United States Senators from Arkansas

The United States Congress, as created under the Constitution of the United States in 1787, consists of an upper and a lower house: the Senate and the House of Representatives. Until the ratification of the Seventeenth Amendment in 1913, senators were chosen by the legislatures of their respective states. Since that ratification, senators have been chosen by popular vote of each state. A senator must be at least thirty years of age, a citizen of the United States for nine years, and a resident of the state that they represent. A senator serves a non-term-limited term of six years. Unlike the House, in which the entire body is up for reelection every two years, only one-third of senators are voted on during each general election. Each of the fifty states elects two senators, making the current Senate consist of 100 members. In the twenty-first century, due to urbanization (especially in states that typically lean Democratic), the Senate as an institution structurally favors Republicans, given that rural, more conservative states are over-represented in this half of the U.S. Congress.

The first two senators chosen by the Arkansas General Assembly in 1836 were William S. Fulton and Ambrose Sevier. Since that time, the state has been represented by some of the most powerful and respected senators in U.S. history, including Joseph T. Robinson (who was also the vice presidential nominee in 1928), John L. McClellan, James William Fulbright, David Pryor, and Dale Bumpers. In 1932, Arkansas elected Hattie Caraway, the first woman elected to a full term in the Senate. Senator Caraway was followed by Blanche Lincoln in 1998. As a southern state in which the Democratic Party was the dominant political force before the modern civil rights movement, Arkansas has been represented, in total, by only seven Republicans in the U.S. Senate. Stephen Dorsey, Alexander McDonald, Powell Clayton, and Benjamin Rice served during Reconstruction. The next Republican senator, the first ever chosen by statewide election, was Tim Hutchinson in 1996. In 2020, the two Arkansas senators, John Boozman and Tom Cotton, were both Republicans. Given the increased preference for Republicans by white southerners, Arkansas, once a solidly Democratic state, will likely continue to send Republican senators to Washington DC in the near future.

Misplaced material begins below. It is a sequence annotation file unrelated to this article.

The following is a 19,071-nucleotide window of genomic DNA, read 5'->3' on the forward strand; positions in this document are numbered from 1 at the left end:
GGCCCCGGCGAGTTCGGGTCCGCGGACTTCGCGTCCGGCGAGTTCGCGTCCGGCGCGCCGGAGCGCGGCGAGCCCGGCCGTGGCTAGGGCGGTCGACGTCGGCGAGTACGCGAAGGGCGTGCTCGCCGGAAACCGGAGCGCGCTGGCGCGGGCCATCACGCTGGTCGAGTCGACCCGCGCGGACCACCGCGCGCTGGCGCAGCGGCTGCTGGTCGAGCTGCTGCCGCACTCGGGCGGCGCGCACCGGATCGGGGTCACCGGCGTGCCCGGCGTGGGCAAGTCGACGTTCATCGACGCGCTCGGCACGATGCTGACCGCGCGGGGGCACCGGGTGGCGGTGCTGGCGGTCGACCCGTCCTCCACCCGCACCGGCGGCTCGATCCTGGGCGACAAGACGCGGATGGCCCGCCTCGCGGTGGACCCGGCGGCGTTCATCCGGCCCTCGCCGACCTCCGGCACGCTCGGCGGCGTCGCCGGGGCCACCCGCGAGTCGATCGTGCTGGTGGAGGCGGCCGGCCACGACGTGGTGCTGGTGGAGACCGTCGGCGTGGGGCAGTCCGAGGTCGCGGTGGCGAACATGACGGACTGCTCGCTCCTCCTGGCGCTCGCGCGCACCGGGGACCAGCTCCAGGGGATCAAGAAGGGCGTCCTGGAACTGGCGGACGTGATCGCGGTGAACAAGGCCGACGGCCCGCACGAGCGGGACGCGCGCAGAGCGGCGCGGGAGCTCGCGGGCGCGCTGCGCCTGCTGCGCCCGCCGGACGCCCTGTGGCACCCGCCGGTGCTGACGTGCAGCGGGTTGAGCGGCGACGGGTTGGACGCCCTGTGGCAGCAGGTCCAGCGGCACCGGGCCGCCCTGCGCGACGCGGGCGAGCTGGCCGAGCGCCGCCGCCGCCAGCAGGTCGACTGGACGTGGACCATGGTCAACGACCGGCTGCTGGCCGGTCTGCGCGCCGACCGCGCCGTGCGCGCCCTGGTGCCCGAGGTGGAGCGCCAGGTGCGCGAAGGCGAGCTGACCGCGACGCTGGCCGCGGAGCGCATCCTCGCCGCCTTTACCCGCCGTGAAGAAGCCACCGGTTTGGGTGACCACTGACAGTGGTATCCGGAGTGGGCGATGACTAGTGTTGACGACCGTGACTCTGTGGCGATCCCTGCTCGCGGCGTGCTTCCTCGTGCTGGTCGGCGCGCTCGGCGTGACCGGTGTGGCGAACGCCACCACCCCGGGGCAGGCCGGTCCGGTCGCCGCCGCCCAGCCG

Ashley Chester 1791–1848 1844–1848 28th–30th Democratic
Berry James H. 1841–1913 1885–1907 49th–59th Democratic
Boozman John 1950– 2011– 112th– Republican
Borland Solon 1811–1864 1848–1853 30th–32nd Democratic
Bumpers Dale 1925–2016 1975–1999 94th–105th Democratic
Caraway Hattie W. 1878–1950 1931–1945 72nd–78th Democratic
Caraway Thaddeus H. 1871–1931 1921–1931 67th–72nd Democratic
Clarke James P. 1854–1916 1903–1916 58th–64th Democratic
Clayton Powell 1833–1914 1871–1877 42nd–44th Republican
Cotton Tom 1977– 2015– 114th– Republican
Davis Jeff 1862–1913 1907–1913 60th–61st Democratic
Dorsey Stephen W. 1842–1916 1873–1879 43rd–45th Republican
Fulbright J. William 1905–1995 1945–1974 79th–93rd Democratic
Fulton William S. 1795–1844 1836–1844 24th–28th Democratic
Garland Augustus H. 1832–1899 1877–1885 45th–49th Democratic
Heiskell John N. 1872–1972 1913 62nd Democratic
Hodges Kaneaster Jr. 1938– 1977–1979 95th Democratic
Hutchinson Tim 1949– 1997–2003 105th–107th Republican
Johnson Robert W. 1814–1879 1853–1861 33rd–36th Democratic
Jones James K. 1839–1908 1885–1903 49th–57th Democratic
Kavanaugh William M. 1866–1915 1913 62nd Democratic
Kirby William F. 1867–1934 1916–1921 64th–66th Democratic
Lincoln Blanche 1960– 1999–2011 106th–111th Democratic
McClellan John L. 1896–1977 1943–1977 78th–94th Democratic
McDonald Alexander 1832–1903 1868–1871 40th–41st Republican
Miller John E. 1888–1981 1937–1941 75th–77th Democratic
Mitchel Charles B. 1815–1864 1861 37th Democratic
Pryor David H. 1934– 1979–1997 96th–104th Democratic
Pryor Mark 1963– 2003–2015 108th–113th Democratic
Rice Benjamin F. 1828–1905 1868–1873 40th–42nd Republican
Robinson Joseph T. 1872–1937 1913–1937 63rd–75th Democratic
Sebastian William K. 1812–1865 1848–1861 30th–37th Democratic
Sevier Ambrose H. 1801–1848 1836–1848 24th–30th Democratic
Spencer Lloyd 1893–1981 1941–1943 77th Democratic
Walker James D. 1830–1906 1879–1885 46th–48th Democratic


For additional information:
Historical Report of the Secretary of State. Little Rock: Arkansas Secretary of State’s Office, 2018.

Staff of the CALS Encyclopedia of Arkansas


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